Disgraced Internet star and future POTUS Logan Paul has returned to YouTube with a 7-minute confessional video, explaining that, from now on, he hopes “to make a difference in the world”.
Paul, a 22-year-old waste of air whose channel boasts over 16 million followers, was suspended by YouTube after posting a video of himself in a Japanese forest near what appeared to be a suicide victim.
In his new video, ‘My Big Announcement’, Paul addresses the controversy and admits that he let people down, before saying: “It’s time to learn from my past mistakes and to grow as a human being and a person. And with this in mind, I am excited to announce that this coming Monday I will be heading to Northern Waziristan, where I will be chairing the sixth meeting of the Quadrilateral Co-ordination Committee, aiming to revive the long-stalled peace talks between the Taliban and the Afghan government.”
Paul, whose previous diplomatic endeavours include ‘KISSING CONTEST WITH A MONKEY’, and ‘SURFING DOWN THE STREET ON A GIANT CHRISTMAS TREE #MAVERICK’, affirmed that he was “hyped” to join the peace process, and “grimly prepared” for the horrors of total war.
These peace talks come at a time of escalating violence and sectarianism in Afghanistan, and many have begun to question whether the Taliban will be happy with what Paul has to offer, citing his history of siding with forces in Afghanistan’s predominantly Tajik Jamiat-e Islami militia.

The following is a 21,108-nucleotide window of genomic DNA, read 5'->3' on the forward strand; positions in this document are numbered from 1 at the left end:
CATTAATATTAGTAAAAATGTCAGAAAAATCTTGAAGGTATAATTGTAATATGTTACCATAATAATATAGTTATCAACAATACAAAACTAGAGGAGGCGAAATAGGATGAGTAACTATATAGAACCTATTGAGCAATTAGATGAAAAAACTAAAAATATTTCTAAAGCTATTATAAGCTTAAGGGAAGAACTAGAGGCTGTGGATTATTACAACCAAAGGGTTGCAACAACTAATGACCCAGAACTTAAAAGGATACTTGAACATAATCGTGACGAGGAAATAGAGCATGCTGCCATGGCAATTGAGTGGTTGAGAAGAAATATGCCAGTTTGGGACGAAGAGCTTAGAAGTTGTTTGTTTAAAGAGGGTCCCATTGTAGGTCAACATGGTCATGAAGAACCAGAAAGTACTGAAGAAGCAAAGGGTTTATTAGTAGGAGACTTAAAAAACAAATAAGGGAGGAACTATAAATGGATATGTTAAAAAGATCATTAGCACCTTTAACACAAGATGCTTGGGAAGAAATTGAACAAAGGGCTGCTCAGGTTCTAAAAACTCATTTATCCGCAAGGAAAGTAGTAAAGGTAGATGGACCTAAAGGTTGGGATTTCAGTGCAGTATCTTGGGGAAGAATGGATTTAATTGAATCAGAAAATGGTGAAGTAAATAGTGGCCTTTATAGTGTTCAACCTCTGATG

However, speaking at a press conference in Islamabad this morning, Pakistani foreign minister Khawaja Muhammad Asif was quick to come to Paul’s defence, commenting: “#Logang”.
Taliban leader Hibatullah Akhundzada was not available for comment, but sources close to him have expressed fear that his unswerving allegiance to Jake Paul, Logan’s brother, might prove a stumbling block in negotiations.
Said the source: “Akhundzada appreciates Logan’s commitment to the #grind, but in this world factionism is king. Akhundzada is, always has been, and always will be, an everynight bro.”
From our EveryNight Editor
This article was published in CG Issue 60.